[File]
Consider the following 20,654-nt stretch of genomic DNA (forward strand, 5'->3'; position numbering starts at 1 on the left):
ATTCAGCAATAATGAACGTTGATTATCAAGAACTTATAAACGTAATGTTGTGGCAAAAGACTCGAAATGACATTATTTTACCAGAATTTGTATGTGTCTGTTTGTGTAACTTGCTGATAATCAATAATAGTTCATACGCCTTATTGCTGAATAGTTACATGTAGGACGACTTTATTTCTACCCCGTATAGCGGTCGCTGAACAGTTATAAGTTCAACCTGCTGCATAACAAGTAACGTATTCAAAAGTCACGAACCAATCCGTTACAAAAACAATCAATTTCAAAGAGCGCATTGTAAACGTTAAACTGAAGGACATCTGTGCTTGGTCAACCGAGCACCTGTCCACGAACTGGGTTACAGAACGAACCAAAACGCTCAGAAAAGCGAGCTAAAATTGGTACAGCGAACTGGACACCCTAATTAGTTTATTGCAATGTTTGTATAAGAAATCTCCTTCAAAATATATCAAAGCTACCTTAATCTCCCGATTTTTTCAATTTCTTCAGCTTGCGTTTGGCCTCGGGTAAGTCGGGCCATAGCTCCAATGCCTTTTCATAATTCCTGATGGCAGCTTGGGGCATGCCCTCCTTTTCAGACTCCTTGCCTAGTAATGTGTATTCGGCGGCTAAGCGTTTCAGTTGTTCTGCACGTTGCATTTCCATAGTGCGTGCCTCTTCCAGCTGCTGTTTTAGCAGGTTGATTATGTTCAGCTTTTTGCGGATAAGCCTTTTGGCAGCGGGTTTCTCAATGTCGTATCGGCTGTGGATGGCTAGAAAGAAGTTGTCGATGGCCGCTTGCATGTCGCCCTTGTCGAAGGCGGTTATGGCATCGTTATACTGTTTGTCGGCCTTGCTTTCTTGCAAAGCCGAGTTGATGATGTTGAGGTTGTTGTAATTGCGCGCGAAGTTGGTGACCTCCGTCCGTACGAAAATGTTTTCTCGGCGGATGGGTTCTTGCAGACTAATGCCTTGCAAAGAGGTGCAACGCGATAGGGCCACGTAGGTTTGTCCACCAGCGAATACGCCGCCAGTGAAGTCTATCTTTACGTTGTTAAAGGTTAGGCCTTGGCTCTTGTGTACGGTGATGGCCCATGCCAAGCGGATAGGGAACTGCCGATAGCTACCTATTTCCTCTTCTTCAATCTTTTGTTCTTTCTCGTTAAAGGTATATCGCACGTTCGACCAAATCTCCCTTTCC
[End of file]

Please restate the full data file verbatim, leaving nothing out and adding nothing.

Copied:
Consider the following 20,654-nt stretch of genomic DNA (forward strand, 5'->3'; position numbering starts at 1 on the left):
ATTCAGCAATAATGAACGTTGATTATCAAGAACTTATAAACGTAATGTTGTGGCAAAAGACTCGAAATGACATTATTTTACCAGAATTTGTATGTGTCTGTTTGTGTAACTTGCTGATAATCAATAATAGTTCATACGCCTTATTGCTGAATAGTTACATGTAGGACGACTTTATTTCTACCCCGTATAGCGGTCGCTGAACAGTTATAAGTTCAACCTGCTGCATAACAAGTAACGTATTCAAAAGTCACGAACCAATCCGTTACAAAAACAATCAATTTCAAAGAGCGCATTGTAAACGTTAAACTGAAGGACATCTGTGCTTGGTCAACCGAGCACCTGTCCACGAACTGGGTTACAGAACGAACCAAAACGCTCAGAAAAGCGAGCTAAAATTGGTACAGCGAACTGGACACCCTAATTAGTTTATTGCAATGTTTGTATAAGAAATCTCCTTCAAAATATATCAAAGCTACCTTAATCTCCCGATTTTTTCAATTTCTTCAGCTTGCGTTTGGCCTCGGGTAAGTCGGGCCATAGCTCCAATGCCTTTTCATAATTCCTGATGGCAGCTTGGGGCATGCCCTCCTTTTCAGACTCCTTGCCTAGTAATGTGTATTCGGCGGCTAAGCGTTTCAGTTGTTCTGCACGTTGCATTTCCATAGTGCGTGCCTCTTCCAGCTGCTGTTTTAGCAGGTTGATTATGTTCAGCTTTTTGCGGATAAGCCTTTTGGCAGCGGGTTTCTCAATGTCGTATCGGCTGTGGATGGCTAGAAAGAAGTTGTCGATGGCCGCTTGCATGTCGCCCTTGTCGAAGGCGGTTATGGCATCGTTATACTGTTTGTCGGCCTTGCTTTCTTGCAAAGCCGAGTTGATGATGTTGAGGTTGTTGTAATTGCGCGCGAAGTTGGTGACCTCCGTCCGTACGAAAATGTTTTCTCGGCGGATGGGTTCTTGCAGACTAATGCCTTGCAAAGAGGTGCAACGCGATAGGGCCACGTAGGTTTGTCCACCAGCGAATACGCCGCCAGTGAAGTCTATCTTTACGTTGTTAAAGGTTAGGCCTTGGCTCTTGTGTACGGTGATGGCCCATGCCAAGCGGATAGGGAACTGCCGATAGCTACCTATTTCCTCTTCTTCAATCTTTTGTTCTTTCTCGTTAAAGGTATATCGCACGTTCGACCAAATCTCCCTTTCC